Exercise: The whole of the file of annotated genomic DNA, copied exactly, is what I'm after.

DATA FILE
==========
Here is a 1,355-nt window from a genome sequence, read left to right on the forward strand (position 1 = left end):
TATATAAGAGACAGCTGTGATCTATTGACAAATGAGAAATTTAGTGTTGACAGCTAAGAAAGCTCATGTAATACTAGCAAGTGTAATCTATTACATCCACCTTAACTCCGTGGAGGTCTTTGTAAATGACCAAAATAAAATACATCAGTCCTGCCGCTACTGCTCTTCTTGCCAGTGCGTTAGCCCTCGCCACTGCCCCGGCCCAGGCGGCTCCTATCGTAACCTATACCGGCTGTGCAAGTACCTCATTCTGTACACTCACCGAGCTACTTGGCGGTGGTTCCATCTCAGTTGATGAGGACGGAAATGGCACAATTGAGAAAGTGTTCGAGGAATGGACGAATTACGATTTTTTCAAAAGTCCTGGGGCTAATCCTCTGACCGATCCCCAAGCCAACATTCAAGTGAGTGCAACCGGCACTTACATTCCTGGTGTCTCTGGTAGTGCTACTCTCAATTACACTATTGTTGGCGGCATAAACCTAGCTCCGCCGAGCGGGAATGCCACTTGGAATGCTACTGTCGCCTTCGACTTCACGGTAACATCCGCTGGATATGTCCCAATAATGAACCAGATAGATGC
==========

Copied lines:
Here is a 1,355-nt window from a genome sequence, read left to right on the forward strand (position 1 = left end):
TATATAAGAGACAGCTGTGATCTATTGACAAATGAGAAATTTAGTGTTGACAGCTAAGAAAGCTCATGTAATACTAGCAAGTGTAATCTATTACATCCACCTTAACTCCGTGGAGGTCTTTGTAAATGACCAAAATAAAATACATCAGTCCTGCCGCTACTGCTCTTCTTGCCAGTGCGTTAGCCCTCGCCACTGCCCCGGCCCAGGCGGCTCCTATCGTAACCTATACCGGCTGTGCAAGTACCTCATTCTGTACACTCACCGAGCTACTTGGCGGTGGTTCCATCTCAGTTGATGAGGACGGAAATGGCACAATTGAGAAAGTGTTCGAGGAATGGACGAATTACGATTTTTTCAAAAGTCCTGGGGCTAATCCTCTGACCGATCCCCAAGCCAACATTCAAGTGAGTGCAACCGGCACTTACATTCCTGGTGTCTCTGGTAGTGCTACTCTCAATTACACTATTGTTGGCGGCATAAACCTAGCTCCGCCGAGCGGGAATGCCACTTGGAATGCTACTGTCGCCTTCGACTTCACGGTAACATCCGCTGGATATGTCCCAATAATGAACCAGATAGATGC